Rhubarb grows in warm climates – Tips for planting rhubarb in the South

Did you know that some people are cat people and some are dog people? The same seems to be true for cake and pie lovers and I fall into the category of cake lovers, with one exception: strawberry rhubarb cake. If some of you cake lovers from the South want to taste this culinary delight, you may be wondering if it is possible to grow rhubarb in warm regions. Here in the north we grow rhubarb as a perennial, but what about rhubarb in the south?

Rhubarb grows in warm climates

Coming from one of the northern states, I thought that growing rhubarb in hot climates, like most of the southern parts of the country, was not possible. Good news! I am wrong!

Before we delve into the possibility of growing rhubarb in warm regions, read on to learn some fascinating facts about this vegetable; yes, it is a vegetable. It is also a cousin of buckwheat and garden sorrel and is native to China, where it dates back to 2700 BC. Until the 1700s, rhubarb was used only for medicinal purposes, and in 1800 it was introduced to gardens in the northern United States. In these northern gardens, rhubarb is grown as a perennial plant that is harvested in late spring

during the summer.

Southern gardeners tended to fail when they tried to grow rhubarb. They usually buy plants with dormant roots to plant them as perennials. The combination of the scorching summer heat and fungal decay is usually the final blow. Okay, but I said that rhubarb that grows in hot climates is possible. How do I plant rhubarb in the south?

How to grow rhubarb in hot regions

The key to growing rhubarb in hot climates is to change your way of thinking; you will not grow rhubarb as a perennial plant.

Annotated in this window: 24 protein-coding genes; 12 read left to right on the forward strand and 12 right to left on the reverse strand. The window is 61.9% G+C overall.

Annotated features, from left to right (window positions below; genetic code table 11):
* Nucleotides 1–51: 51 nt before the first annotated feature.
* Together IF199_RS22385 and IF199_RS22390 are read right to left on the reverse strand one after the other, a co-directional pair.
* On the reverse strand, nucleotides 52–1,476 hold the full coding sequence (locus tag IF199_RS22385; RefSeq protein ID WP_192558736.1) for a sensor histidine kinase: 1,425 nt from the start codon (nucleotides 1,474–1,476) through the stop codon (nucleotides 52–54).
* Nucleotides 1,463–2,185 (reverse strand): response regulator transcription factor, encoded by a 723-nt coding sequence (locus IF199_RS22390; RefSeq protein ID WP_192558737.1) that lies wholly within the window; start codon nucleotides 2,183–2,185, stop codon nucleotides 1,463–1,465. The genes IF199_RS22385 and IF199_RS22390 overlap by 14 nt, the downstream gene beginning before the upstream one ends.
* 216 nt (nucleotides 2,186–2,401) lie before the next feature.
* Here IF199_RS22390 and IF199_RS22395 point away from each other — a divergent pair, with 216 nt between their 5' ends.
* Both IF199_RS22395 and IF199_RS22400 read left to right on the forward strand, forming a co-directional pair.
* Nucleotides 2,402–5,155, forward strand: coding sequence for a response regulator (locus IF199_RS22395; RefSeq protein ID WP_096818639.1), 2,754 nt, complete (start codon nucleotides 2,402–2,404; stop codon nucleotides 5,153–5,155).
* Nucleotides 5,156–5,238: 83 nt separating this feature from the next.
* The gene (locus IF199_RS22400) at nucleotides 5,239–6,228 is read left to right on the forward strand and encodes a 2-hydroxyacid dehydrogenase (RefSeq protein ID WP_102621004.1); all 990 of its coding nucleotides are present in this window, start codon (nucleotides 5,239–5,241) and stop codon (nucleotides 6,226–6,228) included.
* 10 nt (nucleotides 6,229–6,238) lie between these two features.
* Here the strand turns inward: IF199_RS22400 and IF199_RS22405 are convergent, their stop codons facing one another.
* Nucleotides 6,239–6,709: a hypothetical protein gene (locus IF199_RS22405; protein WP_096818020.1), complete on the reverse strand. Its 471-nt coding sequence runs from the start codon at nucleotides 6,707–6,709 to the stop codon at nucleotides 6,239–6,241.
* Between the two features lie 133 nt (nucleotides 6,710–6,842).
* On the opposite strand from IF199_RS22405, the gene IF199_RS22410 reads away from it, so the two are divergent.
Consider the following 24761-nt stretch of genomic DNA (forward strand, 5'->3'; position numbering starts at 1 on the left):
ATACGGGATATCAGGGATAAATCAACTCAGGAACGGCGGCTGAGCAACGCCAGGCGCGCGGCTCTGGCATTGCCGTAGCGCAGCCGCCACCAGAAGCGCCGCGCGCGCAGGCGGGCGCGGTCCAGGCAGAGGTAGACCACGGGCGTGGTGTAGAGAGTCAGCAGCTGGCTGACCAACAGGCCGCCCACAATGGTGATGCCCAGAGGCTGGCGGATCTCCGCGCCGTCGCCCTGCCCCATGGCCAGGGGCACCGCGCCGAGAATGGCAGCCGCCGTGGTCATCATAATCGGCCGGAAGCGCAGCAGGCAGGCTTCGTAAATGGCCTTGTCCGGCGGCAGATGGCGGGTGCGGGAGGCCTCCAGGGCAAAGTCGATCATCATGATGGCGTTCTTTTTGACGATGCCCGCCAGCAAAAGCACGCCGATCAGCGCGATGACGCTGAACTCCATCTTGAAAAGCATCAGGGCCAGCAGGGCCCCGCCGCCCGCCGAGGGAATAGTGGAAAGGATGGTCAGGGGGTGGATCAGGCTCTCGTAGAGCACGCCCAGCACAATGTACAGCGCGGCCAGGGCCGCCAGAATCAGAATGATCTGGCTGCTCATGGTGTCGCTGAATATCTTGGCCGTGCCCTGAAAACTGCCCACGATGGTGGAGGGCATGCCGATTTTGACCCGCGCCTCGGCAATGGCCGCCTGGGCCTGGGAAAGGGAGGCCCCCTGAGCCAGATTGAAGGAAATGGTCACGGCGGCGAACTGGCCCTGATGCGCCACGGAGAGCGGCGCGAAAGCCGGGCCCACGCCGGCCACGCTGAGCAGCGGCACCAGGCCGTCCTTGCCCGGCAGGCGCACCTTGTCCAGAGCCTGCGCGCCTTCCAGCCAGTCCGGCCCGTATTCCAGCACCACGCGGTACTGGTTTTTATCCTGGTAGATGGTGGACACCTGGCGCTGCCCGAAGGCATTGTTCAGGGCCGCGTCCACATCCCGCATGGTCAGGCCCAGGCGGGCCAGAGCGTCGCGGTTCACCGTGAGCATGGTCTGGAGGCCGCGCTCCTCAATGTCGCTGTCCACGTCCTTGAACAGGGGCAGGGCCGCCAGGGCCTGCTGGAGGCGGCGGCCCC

In southern regions, rhubarb can be grown either from crowns (plants with dormant roots) or from seeds. If you use crowns, buy them as early as possible in the spring to break their dormancy, or in late summer. If you get them at the end of summer, you must keep them cold for six weeks. Plant crowns from late fall to early winter.

If you start your rhubarb from a seed, soak the seeds in hot water for a few hours, then plant them in 4 cm pots filled with potting soil, two seeds per pot. Cover the seeds with ¼ cm soil and keep them inside at room temperature, moist but not wet, until they emerge. At one week of age, start fertilizing the seedlings with diluted liquid plant food while watering them, and move them to a well-lit area.

Once the seedlings are 4 cm high or have three to five leaves, you can plant them in the garden. It is useful to incorporate several cm of compost into the soil and plant in raised beds for easy drainage. If the weather is still warm, create a makeshift shelter to protect them until they have acclimatized. Keep plants moist but not wet, as rhubarb is susceptible to fungal decay. Fertilize every month from September to April.

Although rhubarb is a cool climate plant, a severe frost will damage the leaves and petioles of the soil, so give the plant some protection if a cold snap is expected. By spring, the plant should be ready to be harvested. In some areas rhubarb will be greener than red due to warmer weather or genetic variability. It may not be as vibrant, but if you add strawberries (which in many warm regions ripen at the same time), you’ll still get a delicious red strawberry rhubarb tart that’s absolutely sublime.

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